“The calla lilies are in bloom again.” These words have brought many an argument with Gin to a sudden end. Oh the argument is never really over but this scrap of dialogue resonates with his mother just long enough for Martini to make a quiet exit. Stage Door, the flick from which the line is lifted, holds special meaning for Gin, echoing as it does her own youthful love affair with the theatre. She has been left muttering “calla lilies” beneath her lethal breath more than a few times as Martini escaped the contretemps du jour.

Martini’s favourite Hepburn flick is Bringing Up Baby, in which Cary Grant and Kate sing to a leopard named Baby in order to calm it: “I can’t give you anything but love, baby…” This movie suggests a useful bit of business for Martini’s purposes now.

Gin is mixing her favourite cocktail at the kitchen counter when her second born sidles up and spears an olive. She glares at this complicated teenager of hers as he balances the olive on the back of his hand. With a slap to his fingers the olive is catapulted into the air. Dipping with open mouth to meet the airborne garnish he misses and it lands in the cat’s water dish. Fizz lets out a yelp of laughter at the tiny plop.

Kate couldn’t catch the olives in Baby either, resulting in Cary slipping on one, landing on his ass and crushing his top hat. It’s a hilarious scene that the whole family has laughed over in countless screenings. But that was before TC left. Things have taken a sour turn since then: Gin Sour.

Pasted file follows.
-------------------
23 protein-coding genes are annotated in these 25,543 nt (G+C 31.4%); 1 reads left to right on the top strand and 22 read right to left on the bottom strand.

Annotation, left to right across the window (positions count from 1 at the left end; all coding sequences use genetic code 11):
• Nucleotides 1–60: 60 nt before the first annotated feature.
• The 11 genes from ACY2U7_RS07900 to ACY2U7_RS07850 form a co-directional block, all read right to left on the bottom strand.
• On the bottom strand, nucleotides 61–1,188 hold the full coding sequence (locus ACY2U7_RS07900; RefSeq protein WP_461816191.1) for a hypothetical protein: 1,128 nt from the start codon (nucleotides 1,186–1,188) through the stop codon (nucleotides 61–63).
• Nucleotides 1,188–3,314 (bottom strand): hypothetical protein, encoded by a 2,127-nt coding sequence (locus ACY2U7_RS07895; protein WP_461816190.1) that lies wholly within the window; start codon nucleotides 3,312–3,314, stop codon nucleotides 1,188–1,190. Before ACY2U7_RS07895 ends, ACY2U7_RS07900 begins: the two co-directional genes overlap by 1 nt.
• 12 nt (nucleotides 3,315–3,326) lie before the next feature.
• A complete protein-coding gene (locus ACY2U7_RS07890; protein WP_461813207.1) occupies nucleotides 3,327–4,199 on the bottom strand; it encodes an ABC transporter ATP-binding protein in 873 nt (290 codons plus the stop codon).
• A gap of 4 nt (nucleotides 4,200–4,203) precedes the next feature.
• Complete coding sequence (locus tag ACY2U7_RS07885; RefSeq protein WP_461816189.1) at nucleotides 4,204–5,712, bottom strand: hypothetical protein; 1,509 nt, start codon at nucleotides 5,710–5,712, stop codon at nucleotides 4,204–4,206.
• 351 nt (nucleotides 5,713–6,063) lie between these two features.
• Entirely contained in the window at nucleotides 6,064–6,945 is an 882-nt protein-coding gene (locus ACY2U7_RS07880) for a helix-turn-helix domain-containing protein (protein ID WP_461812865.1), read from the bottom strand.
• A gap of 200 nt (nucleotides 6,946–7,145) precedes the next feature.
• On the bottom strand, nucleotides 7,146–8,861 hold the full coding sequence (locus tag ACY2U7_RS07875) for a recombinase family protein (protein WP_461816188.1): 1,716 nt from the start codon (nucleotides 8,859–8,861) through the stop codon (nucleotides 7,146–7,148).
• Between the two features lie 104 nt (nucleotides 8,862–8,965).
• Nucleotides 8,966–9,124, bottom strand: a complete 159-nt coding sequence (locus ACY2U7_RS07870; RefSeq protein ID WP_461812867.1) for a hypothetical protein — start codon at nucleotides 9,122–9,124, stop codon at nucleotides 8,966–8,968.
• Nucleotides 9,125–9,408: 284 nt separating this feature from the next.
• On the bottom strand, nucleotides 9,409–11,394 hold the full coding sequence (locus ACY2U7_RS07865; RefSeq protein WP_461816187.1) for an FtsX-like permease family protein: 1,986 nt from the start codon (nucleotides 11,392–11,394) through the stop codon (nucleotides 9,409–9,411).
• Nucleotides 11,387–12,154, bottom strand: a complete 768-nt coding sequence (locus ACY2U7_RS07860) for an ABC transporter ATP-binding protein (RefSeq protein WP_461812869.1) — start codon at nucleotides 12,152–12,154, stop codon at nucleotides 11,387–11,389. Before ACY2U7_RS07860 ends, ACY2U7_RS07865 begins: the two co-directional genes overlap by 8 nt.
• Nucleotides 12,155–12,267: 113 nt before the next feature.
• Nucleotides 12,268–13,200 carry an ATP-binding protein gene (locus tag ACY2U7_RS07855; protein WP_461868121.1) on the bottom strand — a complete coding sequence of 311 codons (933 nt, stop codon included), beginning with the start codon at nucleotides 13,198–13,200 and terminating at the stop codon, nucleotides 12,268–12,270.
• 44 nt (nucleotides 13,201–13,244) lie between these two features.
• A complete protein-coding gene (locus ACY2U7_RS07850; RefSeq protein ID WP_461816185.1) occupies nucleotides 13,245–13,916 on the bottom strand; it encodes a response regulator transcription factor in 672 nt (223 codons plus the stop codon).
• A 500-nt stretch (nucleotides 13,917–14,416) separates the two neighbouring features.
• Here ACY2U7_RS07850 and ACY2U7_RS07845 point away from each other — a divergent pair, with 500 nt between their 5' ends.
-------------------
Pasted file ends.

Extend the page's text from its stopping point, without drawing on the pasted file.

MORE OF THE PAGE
Martini flips another olive, this time catching it and provoking a howl of laughter from Fizz. Gin fixes her youngest with a steely stare that could bring the Grinch to his knees. Then, scooping her drink up, she vanishes back into her lair, slamming the door behind her. Christmas always did this to her. Ah, life always did this to her.

Martini chews on the salty catch as Fizz picks at a blue Smartie from the gingerbread wreckage. The clock chimes seven. Christmas eve. The siblings are about to give up on the cookie fiasco and go play video games when from behind the den door comes the sound of their mom’s voice, not talking to herself this time but singing: “I can’t give you anything but love, baby.”

Martini and Fizz stare at the door. The disembodied voice chirps: “That’s the only thing I’ve plenty of, baby.” The sibs look at each other, count a beat, then sing: “Dream awhile, scheme awhile…” The door opens a crack, Gin’s auburn head pops out: “We’re here to find…” Martini and Fizz take a step closer: “Happiness, and I guess…” Gin steps outside the door and the three harmonize: “…all those things you’ve always pined for.” Musical pause, then all together: “Gee but it’s good to see you looking swell, baby.”